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Among the many storylines we are watching this election season, one is about corporate cash and who's getting it. There's likely to be a lot more of it in politics now due to a Supreme Court ruling last winter that lifted restraints on companies and labor unions.

In the first of two reports, NPR's Peter Overby brings us up-to-date on one prominent case.

PETER OVERBY: This is one picture of how American politics works in the wake of the Supreme Court's Citizens United decision. Target gave $150,000 to an independent group, which spent some of it on this ad.

(Soundbite of political ad)

Unidentified Man: Getting government out of the way. Tom Emmer, the fighter Minnesota needs.

OVERBY: Target regarded Emmer as pro-business. But as a state legislator, before he ran for governor, he also built a solid record opposing gay equality.

Fred Sainz is with the Human Rights Campaign, which advocates for the rights of gay, lesbian, bisexual and transgendered people.

Mr. FRED SAINZ (Spokesman, Human Rights Campaign): It is widely expected that the next governor will either have the opportunity to sign or veto marriage legislation in the state.

OVERBY: So protesters have beaten the path to Target stores.

Mr. SKYE STEELE (Singer): (Singing) Target wants to buy the governor's race. Emmer will remember who paid to play.

OVERBY: One of the more creative messages delivered by musician Skye Steele in a store in Brooklyn. This really matters to Target because it has a golden reputation for hiring GLBT employees and backing gay equality. The company apologized twice.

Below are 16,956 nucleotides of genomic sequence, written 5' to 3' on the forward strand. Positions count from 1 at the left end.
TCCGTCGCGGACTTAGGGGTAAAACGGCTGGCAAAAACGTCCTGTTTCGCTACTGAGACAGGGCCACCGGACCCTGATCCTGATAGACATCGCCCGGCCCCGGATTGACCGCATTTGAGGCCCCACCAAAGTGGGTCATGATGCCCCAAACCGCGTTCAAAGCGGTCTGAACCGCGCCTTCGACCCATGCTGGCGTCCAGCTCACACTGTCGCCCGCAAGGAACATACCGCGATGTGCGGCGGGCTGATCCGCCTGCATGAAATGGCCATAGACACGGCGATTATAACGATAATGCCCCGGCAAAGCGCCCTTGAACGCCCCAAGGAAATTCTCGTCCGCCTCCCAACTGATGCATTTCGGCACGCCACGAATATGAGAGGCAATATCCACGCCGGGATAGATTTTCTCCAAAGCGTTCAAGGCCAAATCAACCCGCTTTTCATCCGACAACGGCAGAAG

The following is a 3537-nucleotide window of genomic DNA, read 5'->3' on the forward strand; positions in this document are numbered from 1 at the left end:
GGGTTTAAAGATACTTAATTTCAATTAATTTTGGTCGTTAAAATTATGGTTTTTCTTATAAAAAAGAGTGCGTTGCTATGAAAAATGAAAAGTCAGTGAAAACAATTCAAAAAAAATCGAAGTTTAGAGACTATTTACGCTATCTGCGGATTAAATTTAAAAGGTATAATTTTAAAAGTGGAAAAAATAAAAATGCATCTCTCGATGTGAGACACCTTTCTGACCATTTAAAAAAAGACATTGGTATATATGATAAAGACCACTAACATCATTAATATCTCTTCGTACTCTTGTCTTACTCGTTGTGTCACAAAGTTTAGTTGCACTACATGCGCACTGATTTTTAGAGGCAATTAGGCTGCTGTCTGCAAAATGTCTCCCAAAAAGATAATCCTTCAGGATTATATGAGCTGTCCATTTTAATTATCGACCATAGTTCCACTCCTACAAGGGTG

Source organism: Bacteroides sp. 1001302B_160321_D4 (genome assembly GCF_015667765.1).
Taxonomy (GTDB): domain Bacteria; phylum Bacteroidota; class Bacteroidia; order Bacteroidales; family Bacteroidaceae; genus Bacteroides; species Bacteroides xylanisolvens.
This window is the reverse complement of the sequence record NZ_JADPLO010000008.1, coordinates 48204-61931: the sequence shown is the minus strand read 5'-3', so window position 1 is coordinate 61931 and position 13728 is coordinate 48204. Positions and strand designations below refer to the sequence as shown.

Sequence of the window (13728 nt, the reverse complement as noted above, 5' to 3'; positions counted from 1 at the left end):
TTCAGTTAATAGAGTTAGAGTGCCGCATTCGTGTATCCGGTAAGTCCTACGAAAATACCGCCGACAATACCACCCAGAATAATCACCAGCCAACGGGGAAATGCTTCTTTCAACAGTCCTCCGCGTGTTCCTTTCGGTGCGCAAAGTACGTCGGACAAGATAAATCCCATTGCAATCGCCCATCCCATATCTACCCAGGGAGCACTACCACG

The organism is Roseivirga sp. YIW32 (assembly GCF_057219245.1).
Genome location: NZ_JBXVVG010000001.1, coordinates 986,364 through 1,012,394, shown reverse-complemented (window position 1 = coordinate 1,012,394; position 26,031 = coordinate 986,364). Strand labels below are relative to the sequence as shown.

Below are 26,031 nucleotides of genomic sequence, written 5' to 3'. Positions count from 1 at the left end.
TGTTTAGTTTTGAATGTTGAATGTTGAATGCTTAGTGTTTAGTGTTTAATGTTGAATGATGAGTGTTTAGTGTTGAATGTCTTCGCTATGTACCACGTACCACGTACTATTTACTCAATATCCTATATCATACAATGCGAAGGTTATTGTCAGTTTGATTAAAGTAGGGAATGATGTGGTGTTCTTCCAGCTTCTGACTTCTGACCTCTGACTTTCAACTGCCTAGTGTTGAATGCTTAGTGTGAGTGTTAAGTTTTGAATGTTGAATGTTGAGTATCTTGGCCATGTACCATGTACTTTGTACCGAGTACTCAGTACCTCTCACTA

And when the Human Rights Campaign asked Target to shell out another $150,000 to help gay candidates for other offices, Target tentatively agreed. But now, after two weeks of talks, the company is reversing itself.

A spokeswoman says it's still committed to the gay community but feels it can't take any action right now because of all the political spin.

At the Human Rights Campaign, Fred Sainz says Target will pay a price.

Mr. SAINZ: I think that people will rightly question their commitment to equality.

OVERBY: And Target has to mend fences in San Francisco, where it wants to open two stores.

Ross Mirkarimi is on the city's board of supervisors.

Mr. ROSS MIRKARIMI (Member, San Francisco Board of Supervisors): San Francisco is the epicenter of the LGBT rights movement. And Target's behavior nationally seems to subvert or act inconsistent with what's important to San Francisco values.

OVERBY: And MoveOn.org wants to make a political example of Target.

Ilyse Hogue is MoveOn's director of political advocacy.

Ms. ILYSE HOGUE (Director of Political Advocacy & Communications, MoveOn.org): Target must promise never to make this kind of political contribution again, and they should serve as a lesson to other corporations who are considering making the same move.

OVERBY: Just one thing, this isn't the lesson that corporations are getting. To them, it's all about disclosure. Target gave to a group that is legally bound to identify its contributors. That's why Target's contribution became known.

Many other groups don't have to disclose a thing. So a company can channel its money and its message through a business association or an advocacy group and outsiders will never know.

Robert Kelner is a campaign finance lawyer here in Washington.

Mr. ROBERT KELNER (Covington & Burling LLP): Given all these different ways that you can spend your money without generating a national news story, certainly, I think a lot of corporate executives are saying, this is just a reminder to use all those other tools that we have in our toolkit.

OVERBY: These tools work because Congress has never passed a wide-ranging disclosure bill. It tried to, in response to the Citizens United ruling, but the bill was filibustered in the Senate.

Peter Overby, NPR News, Washington.

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